Organic Supermarket Visits, In-Market and On-Shelf

Posted on August 22, 2018

Australia’s reputation on the global stage is solid. Clean, green manufacturing and stringent organic certifications have ensured that we live up to our reputation as a land of beauty rich and rare. No small part of this owes to our geographic isolation – and this is both our greatest challenge and our greatest opportunity.

Australian businesses are commonly unaware of the demand for their products, how to get those products into the right hands and on the most lucrative shelves. Combined with cultural nuances that sometimes seem hazy at best; as a nation, too many opportunities are passing us by.

There are many ways to tackle this problem, but the most direct by far is to go to market yourself. This offers a number of advantages – from the chance to form timely and accurate insights, to the ability to build long term productive partnerships. Of course, it’s much harder (and the progress potentially much slower) if you go it alone.

Seeing this need – and this opportunity – Export Connect and Organic Industries of Australia set out to deliver an intensive Organic Market Visit Program for six brave Australian organic companies to travel to Singapore and Hong Kong together. The program, which concludes on 10 September with an insights forum, combines market research; competitor analysis; supermarket visits in August 2018; and meetings with buyers from retail, distribution and eCommerce channels.

Don Murray at Marketplace by Jasons, Singapore

Supermarket visits provide an opportunity to gauge marketplace trends for yourself. In this way, you can better understand the types of products currently on shelf, packaging, merchandising; and thus the opportunities in each market. We chose to target high-end supermarket stores as well as smaller neighbourhood shops and boutique stores that specialise in healthy and organic products. In this way, our clients would be able to form a comprehensive overview of the various stores, prices and people in each market.

In addition to supermarket visits, we outlined products of interest which were already onshelf and online in each market for our team, from price onshelf to product claims. This in-depth analysis aided our clients in creating an export price list and pitch to present to buyers during their curated in-market meetings.

Our first full day in both Singapore and Hong Kong was packed with supermarket visits to ensure that our team would have a good understanding of the market and their competitors before their appointments with buyers. We want our team to be as prepared as possible to answer any questions buyers may have. These questions might range from their product’s suitability in the market, to its ability to be promoted in the market.

Anni Brownjohn at Zenxin Agri-organic food, showcasing her product range on the shelves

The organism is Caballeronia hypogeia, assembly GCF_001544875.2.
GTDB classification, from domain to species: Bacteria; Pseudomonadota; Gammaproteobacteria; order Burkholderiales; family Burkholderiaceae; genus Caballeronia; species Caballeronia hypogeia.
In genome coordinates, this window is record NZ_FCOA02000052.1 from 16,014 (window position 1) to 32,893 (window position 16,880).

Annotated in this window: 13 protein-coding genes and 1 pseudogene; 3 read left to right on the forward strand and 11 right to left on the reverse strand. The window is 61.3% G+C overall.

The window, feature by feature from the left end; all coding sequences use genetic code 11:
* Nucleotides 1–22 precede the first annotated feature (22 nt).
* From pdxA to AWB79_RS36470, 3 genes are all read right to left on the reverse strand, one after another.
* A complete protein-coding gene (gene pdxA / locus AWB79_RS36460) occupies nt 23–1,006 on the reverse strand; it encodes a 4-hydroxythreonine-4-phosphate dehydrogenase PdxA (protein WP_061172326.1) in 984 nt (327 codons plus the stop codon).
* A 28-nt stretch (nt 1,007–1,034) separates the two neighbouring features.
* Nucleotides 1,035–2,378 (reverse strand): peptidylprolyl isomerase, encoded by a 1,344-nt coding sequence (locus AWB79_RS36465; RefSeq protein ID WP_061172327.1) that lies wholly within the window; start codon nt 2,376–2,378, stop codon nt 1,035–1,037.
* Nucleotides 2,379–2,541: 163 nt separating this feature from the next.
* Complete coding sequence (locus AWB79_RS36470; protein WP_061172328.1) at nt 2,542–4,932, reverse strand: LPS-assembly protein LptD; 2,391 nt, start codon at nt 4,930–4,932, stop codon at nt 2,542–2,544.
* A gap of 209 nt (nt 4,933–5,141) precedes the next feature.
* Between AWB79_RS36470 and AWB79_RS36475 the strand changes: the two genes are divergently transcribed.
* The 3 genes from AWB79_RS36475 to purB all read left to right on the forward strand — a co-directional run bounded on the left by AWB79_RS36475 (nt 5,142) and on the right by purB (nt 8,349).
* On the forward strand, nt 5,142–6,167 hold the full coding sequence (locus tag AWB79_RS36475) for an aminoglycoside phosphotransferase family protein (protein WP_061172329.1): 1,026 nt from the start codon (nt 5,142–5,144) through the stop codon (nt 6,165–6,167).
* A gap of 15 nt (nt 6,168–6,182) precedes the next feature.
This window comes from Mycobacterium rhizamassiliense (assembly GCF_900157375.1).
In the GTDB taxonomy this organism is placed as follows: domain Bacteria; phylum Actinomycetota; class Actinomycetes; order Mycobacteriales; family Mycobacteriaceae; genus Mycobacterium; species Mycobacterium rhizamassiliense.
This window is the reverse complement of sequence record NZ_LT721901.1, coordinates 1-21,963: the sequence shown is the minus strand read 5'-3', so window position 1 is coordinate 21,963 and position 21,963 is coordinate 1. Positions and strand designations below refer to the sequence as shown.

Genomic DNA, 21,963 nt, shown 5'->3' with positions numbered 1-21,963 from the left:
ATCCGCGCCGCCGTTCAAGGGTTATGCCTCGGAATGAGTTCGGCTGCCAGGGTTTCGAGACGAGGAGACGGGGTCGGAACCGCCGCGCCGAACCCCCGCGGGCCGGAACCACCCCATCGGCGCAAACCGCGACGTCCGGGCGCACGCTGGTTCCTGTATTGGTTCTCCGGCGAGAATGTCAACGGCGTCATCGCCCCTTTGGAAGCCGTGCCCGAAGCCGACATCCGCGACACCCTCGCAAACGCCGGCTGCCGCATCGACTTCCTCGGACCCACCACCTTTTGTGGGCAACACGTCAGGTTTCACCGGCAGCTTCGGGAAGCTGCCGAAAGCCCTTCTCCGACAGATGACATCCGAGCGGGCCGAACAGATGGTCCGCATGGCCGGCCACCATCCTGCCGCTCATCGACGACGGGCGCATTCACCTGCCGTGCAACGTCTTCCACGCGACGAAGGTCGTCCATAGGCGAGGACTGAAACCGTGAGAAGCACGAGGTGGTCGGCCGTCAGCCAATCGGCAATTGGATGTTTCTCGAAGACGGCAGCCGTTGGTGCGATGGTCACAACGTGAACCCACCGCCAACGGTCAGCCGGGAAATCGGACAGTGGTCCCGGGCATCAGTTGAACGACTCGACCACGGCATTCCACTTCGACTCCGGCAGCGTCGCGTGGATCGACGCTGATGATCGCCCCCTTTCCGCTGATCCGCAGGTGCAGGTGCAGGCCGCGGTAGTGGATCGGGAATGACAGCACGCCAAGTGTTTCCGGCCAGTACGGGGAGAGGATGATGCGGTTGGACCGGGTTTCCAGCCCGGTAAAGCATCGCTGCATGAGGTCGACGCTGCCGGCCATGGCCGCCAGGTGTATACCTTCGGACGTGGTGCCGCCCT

In each city, we visited 8-10 supermarkets. Singapore saw visits to Fairprice and Fairprice Finest, Supernature, Brown Rice Paradise, Marketplace by Jasons, Little Farms, Cold Storage and Four Seasons Organic Market. Some of our clients already had their products in stores, which was a real treat for them – some for the first time – to be able to see their products on shelf in an overseas market! In Hong Kong we visited Marketplace by Jasons, Wellcome, Park N Shop, Taste, ThreeSixty, CitySuper, Oliver’s, GREAT Food Hall, Just Green Organic Convenience Store and The Store.

Only on-the-ground research, inherently up-to-date, can provide the most nuanced and relevant insights. We noted, in particular, certain differences between supermarkets in both markets.

Singaporean supermarkets and stores showed a strong organic/health food focus with many stores offering an organic-only section in their store. A majority of the smaller stores stocked more organic produce and functional foods than conventional produce. In Hong Kong, however, we noticed that there was not as much of a focus on organic food. While some supermarkets did stock organic produce and had dedicated organic sections, these sections weren’t as extensive as those in Singaporean supermarkets. Interestingly, some health and organic food specific stores were much smaller in scale and focussed primarily on online e-commerce websites for traffic. These stores were usually located in areas with a large population of expats and were stocked with international brands of health food, snacks and supplements.

Phil Gair (Trumps), Don Murray (Nature’s Haven), Janine Adams (Undivided Food Co.), Najib Lawand (Export Connect), Sherralee Tempest (Ozganics), Adelyn Chee (Murray River Organics), Peter Longhurst (Primal Foods Group), and Anni Brownjohn (Ozganics), outside Supernature on Orchard Road, Singapore

The future of Australian organic food manufacturing is bright. With golden soil and wealth for toil, the only thing between us and our opportunities is an aeroplane, an itinerary … and a strapping tour guide, to advance Australia fair.

To celebrate Organic Awareness Month, we will be providing more market insights from this trip – keep an eye out! And remember to book into our Organic Food Exporters Forum in Melbourne on 10 September. For those wanting insights beyond the organic space, Singapore and Hong Kong; we are also running a Food & Beverage Exporters Forum on the same day, looking at markets such as North America, China, and the Middle East; covering categories such as cereals, snacks, biscuits, beverages and baby food (to name a few). Register now to avoid missing out!

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